Tuesday, June 25, 2013

Diagnosis, the worst possible

When something unexpected happens and the outcome is uncertain, I tend to diagnose it with the worst possible outcome.

I wish I didn't, but I do.

I mean what prompted me to start diagnosing my behavior tonight and also prompted this blog post was when the dog walked by, I saw a knot on the top of his head.  I had a slight freak out and then assumed he could have internal bleeding.  That is just how fast I went there too.  There was no happy-medium, if you will, of perhaps he just got a little bump on his noggin.  Nope, diagnosis, the worst possible.

Even as I am typing this, I have my eye on him.  He seems fine and is acting fine, why am I not fine?

I am not fine because I am sick of always going to the worst possible scenario when something happens.

I want that to stop.  First step is admitting it, right?

When one of my boys are sick, especially with fever, oh Lord, I can get a little carried away.  Is it the flu, strep, what is it?  Diagnosis, the worst possible.  Perhaps it is a cold, mama!  Yes most of the times it is a cold or a little stomach virus.  But I don't believe that until it is over.

When the fever breaks, I breathe.

My son is in Washington DC and the weather had been bad today, they are supposed to fly home tomorrow, I am already thinking about flight delays.  Seriously...it has to stop.  

When I see someone that is pregnant going to deliver their baby all over social media, I think oh my word, she could not leave with her baby too.  It is hard to keep up with friends at the end of their pregnancies because I am too busy holding my breath diagnosing the worst possible.  Because that is what happened to me.

If I dig deep, which I am, I can find the answer is extremely obvious to me.  I diagnose the worst possible to guard my heart in case it really happens.
This goes back to losing Matthew.  

I never expected the worst possible and I had the biggest disappointment of my lifetime.  I wasn't expecting the worst possible, I didn't even know that could happen to me.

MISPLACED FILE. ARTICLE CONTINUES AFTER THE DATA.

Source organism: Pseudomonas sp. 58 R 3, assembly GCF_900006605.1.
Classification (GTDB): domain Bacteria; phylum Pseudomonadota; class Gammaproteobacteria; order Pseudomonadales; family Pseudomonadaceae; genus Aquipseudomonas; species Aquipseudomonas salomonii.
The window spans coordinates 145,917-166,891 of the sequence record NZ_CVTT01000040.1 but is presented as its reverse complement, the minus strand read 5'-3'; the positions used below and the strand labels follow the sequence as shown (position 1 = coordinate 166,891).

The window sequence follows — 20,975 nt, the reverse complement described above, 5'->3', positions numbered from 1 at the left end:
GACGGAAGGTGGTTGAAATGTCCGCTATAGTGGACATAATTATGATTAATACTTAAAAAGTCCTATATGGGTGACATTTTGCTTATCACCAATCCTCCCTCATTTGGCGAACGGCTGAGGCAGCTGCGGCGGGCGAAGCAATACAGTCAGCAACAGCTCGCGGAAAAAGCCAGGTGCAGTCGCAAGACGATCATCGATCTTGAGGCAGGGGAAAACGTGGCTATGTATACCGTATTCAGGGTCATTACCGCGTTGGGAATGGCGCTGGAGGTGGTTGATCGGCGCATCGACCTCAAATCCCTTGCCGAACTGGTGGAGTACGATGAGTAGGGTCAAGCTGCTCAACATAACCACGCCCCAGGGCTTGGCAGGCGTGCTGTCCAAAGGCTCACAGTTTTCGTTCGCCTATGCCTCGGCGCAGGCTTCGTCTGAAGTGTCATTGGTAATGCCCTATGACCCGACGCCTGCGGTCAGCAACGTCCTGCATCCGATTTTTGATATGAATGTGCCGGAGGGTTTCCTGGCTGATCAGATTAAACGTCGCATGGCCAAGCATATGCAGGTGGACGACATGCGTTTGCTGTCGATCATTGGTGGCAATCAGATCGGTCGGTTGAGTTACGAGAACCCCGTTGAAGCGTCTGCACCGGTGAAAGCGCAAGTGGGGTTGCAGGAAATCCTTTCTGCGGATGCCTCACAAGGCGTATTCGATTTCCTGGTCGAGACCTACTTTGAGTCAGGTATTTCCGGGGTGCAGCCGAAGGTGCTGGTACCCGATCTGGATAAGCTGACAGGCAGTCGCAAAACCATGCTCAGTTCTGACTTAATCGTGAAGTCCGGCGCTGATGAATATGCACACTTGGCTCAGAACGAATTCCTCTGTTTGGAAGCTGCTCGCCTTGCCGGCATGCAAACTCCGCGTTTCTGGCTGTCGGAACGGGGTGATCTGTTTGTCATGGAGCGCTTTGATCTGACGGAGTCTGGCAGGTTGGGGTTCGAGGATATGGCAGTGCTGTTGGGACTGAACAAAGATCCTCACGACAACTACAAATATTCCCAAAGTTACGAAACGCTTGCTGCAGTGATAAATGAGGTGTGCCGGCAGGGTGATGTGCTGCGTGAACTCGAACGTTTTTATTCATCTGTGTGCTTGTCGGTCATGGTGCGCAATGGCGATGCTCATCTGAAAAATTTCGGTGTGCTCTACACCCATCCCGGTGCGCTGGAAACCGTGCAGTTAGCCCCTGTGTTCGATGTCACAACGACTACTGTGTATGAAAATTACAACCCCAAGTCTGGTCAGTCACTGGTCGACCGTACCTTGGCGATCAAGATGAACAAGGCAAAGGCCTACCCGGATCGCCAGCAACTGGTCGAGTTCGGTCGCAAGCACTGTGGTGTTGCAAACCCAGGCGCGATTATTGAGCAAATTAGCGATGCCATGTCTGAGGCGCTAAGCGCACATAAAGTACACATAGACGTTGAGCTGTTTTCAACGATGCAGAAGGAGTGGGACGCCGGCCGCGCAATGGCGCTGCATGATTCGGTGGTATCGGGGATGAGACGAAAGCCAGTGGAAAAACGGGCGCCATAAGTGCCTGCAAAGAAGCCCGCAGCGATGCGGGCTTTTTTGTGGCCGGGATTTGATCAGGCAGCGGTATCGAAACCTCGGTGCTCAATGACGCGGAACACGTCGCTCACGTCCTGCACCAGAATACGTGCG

Naive, maybe.  Sometimes being naive sounds a lot better than knowing.  

But when I lost Matthew, I lost the innocence of that hope that I had in my heart!  The hope that I was bringing my baby home.  Instead, I brought him to the cemetery.

That changes things.

I am not sure where to go from here but I am going to try my very best to put my guard down so I can enjoy life a little better. I need to relax and realize God has all of it under control.  All of it.  And that there is not one thing that I am expecting or not expecting that God is not preparing me for.  I know that.

I believe that.  I just need to act on my faith more.

I am tired of the worst diagnosis theory, so tired of it.

I know why I do it, I don't want to be disappointed if the worst happens, so in some weird way I am subconsciously trying to prepare myself for it, as if that is even possible.

I wasn't prepared to lose my son.  I didn't expect the worst possible diagnosis, but that is what I got.  I don't ever want to feel that again.  I feel like if I prepare, so to speak, I will be better, but truth is, I probably wouldn't.  

Anyway, I am taking the steps that I can to transition my heart and my mind to think it's going to be okay when something unexpected happens instead of thinking that someone is going to die.

I am not sure if any of you can relate to this and it really is uncomfortable for me to admit it, but it is what it is.  It is part of what I am working through.  

As I look at the dog and see his little bump, I am going to say he is fine!  Just a little bump while holding my breath that he wakes up fine in the morning! 

This is what loss has done to me.  The reality that bad things do happen when I am not expecting them to.  So if I expect them to in the beginning, my thought process is perhaps I won't be so caught off guard if the worst happens again. (Yeah, right! Right?)

Crazy logic, perhaps, but my logic changed the day my son died.

My coping mechanisms took over and this is just the way I have rolled.  I am going to try and stop rolling like this now.  And with God's help, I believe I can succeed.

So here is to my boy flying home on time tomorrow, babies coming home from the hospital and the dog handling his little bump just fine!  Now if there is a fever... ;)  I think I am going to have to work on that one!

Love to all!

PS- the dog is fine, the plane was an hour late and the babies in my social network have been delivered and are fine...and everyone in my home is fever free! 


  1. Oh my gosh! This is me to a T! Now, when one of my friends tells me she's expecting, my 1st thought is " oh, I hope the baby doesn't die". That can't be normal, right? In the early days after Sully died, I would actually wake my dog up in the middle of the night to make sure he hadn't died in his sleep. I do it less often now, but still every once in a while. Usually I think I'm going crazy. It's nice to know that I'm not the only one who jumps to worst case scenario. I don't think being a CT/MRI tech helps. Glad everything turned out fine this week

  2. I know Jamie! You aren't going crazy! You are just living life after losing your baby! My love to you sweet friend!!!